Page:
For a free solution to add a compressor/limiter to the system-wide audio, you can use Soundflower along with Apple's AU Lab:
Following these steps:
- Install Soundflower and AU Lab.
- Open System Preferences > Sound, and set both the Sound Effects and the Output to play through Soundflower (2ch).
- Open AU Lab, and in the Document Configuration window, under Factory Configurations, select Stereo In/Stereo Out.
- Set the Input to Soundflower (2ch), and the output to Built-in Output.
- Click Create Document.
- In the Output 1 channel strip under Effects, select Apple > AUDynamicsProcessor.
- Adjust the settings in the Dynamics Processor window as desired.
A similar setup using the AUDynamicsProcessor is possible with the commercial Audio Hijack:
The Hear app also has a limiter, and seems to use less CPU resources than the above. However, it's no longer in developoment and has limited support:
While these are answers to the question of how to add a compressor/limiter to the overall system audio, there are some drawbacks. One is that the above solutions may use significant CPU resources. Another is that you'll most likely need to remember to turn it on and off when watching a movie. Otherwise, having the compressor on all the time may reduce the overall dynamic range and sound quality of your computer, for example when playing music.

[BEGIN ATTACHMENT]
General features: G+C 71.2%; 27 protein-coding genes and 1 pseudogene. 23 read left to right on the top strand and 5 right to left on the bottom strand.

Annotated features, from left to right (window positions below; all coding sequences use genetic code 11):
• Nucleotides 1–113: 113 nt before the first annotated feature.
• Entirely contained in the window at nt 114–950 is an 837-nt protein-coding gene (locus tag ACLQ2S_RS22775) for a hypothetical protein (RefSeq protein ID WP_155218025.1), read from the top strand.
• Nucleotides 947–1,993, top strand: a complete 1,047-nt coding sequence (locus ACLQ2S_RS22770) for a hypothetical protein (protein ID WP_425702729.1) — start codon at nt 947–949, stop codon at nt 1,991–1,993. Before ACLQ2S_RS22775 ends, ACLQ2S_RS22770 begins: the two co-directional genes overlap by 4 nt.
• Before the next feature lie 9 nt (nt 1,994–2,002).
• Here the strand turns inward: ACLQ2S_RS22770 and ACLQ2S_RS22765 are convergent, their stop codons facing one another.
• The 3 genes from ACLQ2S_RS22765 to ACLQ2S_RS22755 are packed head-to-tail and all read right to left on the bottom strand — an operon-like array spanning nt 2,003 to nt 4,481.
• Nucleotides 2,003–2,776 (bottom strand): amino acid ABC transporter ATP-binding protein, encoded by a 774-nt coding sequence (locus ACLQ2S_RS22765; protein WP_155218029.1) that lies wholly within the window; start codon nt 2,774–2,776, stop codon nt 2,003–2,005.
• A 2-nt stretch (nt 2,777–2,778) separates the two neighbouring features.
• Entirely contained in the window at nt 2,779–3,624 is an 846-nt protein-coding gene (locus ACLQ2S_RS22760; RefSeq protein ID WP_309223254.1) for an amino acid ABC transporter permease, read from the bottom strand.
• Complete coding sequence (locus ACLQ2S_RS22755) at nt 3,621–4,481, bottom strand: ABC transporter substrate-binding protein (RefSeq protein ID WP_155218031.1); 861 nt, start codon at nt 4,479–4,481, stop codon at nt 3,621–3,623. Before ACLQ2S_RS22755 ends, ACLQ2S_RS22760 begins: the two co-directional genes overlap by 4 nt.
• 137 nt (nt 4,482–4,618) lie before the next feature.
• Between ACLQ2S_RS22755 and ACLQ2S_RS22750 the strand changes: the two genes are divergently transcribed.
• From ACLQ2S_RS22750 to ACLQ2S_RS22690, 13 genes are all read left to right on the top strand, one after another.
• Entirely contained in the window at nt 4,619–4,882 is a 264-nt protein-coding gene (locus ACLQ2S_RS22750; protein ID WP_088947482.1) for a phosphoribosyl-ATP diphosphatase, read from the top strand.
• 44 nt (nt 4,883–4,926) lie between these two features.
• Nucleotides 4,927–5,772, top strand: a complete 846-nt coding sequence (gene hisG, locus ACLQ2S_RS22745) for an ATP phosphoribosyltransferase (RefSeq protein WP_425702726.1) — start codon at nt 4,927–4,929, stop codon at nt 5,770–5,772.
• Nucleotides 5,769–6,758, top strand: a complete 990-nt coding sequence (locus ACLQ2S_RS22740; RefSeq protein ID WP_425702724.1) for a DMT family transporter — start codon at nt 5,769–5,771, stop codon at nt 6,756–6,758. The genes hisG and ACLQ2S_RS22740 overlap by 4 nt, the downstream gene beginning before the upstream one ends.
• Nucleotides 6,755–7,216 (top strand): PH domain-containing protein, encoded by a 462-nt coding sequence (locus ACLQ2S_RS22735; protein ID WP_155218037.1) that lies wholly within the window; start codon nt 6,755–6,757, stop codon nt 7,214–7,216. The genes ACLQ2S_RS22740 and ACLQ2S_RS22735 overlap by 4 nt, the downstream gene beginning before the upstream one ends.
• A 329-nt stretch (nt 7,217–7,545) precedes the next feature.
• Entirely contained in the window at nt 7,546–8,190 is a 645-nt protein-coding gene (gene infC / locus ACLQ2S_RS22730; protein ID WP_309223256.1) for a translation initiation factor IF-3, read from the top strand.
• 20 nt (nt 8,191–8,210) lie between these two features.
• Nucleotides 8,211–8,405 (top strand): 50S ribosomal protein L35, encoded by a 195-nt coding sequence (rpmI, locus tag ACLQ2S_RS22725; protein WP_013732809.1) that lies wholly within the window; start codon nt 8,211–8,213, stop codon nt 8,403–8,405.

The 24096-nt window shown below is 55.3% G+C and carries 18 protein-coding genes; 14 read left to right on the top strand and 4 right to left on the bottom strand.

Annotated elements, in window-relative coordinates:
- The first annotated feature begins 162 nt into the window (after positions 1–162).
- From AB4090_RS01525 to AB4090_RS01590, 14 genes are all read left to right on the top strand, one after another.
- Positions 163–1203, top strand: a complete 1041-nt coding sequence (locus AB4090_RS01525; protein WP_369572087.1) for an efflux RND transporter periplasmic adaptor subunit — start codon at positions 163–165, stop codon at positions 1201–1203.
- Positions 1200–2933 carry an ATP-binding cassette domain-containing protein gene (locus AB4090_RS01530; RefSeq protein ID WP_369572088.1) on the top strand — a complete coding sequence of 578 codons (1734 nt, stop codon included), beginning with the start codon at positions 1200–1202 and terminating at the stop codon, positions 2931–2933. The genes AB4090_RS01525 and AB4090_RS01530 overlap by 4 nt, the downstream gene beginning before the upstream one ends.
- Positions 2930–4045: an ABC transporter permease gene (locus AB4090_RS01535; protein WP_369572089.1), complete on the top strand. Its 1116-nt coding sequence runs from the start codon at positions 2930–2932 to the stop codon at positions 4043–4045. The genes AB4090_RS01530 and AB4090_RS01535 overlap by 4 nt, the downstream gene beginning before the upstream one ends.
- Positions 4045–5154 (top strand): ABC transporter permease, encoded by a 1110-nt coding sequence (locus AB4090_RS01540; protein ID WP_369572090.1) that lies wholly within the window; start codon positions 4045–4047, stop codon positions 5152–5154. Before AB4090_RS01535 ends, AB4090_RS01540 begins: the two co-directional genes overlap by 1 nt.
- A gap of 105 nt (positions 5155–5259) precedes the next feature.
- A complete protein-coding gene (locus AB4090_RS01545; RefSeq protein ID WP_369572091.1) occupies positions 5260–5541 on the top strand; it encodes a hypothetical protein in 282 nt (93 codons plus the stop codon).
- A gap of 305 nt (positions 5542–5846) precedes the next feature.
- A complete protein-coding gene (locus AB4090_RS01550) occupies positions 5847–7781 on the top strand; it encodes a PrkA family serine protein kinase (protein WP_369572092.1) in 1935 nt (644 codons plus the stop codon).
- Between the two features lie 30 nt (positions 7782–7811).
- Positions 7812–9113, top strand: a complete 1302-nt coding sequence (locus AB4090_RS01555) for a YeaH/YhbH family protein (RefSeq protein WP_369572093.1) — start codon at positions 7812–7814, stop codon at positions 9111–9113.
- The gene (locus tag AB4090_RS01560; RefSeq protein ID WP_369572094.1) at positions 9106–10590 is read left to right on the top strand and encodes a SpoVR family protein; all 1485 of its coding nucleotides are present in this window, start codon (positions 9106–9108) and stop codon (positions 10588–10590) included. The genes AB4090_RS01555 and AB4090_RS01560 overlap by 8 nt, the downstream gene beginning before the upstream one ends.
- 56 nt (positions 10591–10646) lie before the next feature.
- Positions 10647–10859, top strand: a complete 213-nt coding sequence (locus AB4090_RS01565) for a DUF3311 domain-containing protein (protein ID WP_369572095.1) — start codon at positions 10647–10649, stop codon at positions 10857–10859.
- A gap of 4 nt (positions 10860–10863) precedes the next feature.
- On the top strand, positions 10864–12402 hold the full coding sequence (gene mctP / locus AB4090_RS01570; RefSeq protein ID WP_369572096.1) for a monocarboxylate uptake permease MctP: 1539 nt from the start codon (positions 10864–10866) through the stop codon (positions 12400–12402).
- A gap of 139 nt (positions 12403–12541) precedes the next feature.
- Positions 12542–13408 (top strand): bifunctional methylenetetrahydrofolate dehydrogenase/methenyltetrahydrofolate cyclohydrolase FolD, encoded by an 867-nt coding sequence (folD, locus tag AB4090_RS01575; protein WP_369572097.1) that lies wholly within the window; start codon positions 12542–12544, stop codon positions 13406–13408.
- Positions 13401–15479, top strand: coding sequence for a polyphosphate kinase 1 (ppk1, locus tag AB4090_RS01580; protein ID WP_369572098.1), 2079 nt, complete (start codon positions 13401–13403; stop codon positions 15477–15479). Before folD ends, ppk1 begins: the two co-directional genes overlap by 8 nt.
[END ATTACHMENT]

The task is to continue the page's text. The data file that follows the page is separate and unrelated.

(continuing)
Rather than compressing or limiting the overall system audio, another approach is to compress then boost the quiet parts of movies so that you don't have to turn up the volume level on your speakers. I use mpv ( https://mpv.io ) to play video, which has several options for precise dynamics control including the "lavfi compander" or the "acompressor.lua" script, with very little impact on CPU usage. VLC also has a built-in compressor found in Preferences (Show all) Audio > Filters > Compressor.
Audio Hijack can be used to route the audio of an app that has no native compression options through dynamics processing. There are also other options with Audio Hijack, such as routing your movie's audio to external speakers, while routing everything else to internal speakers with a separate volume control.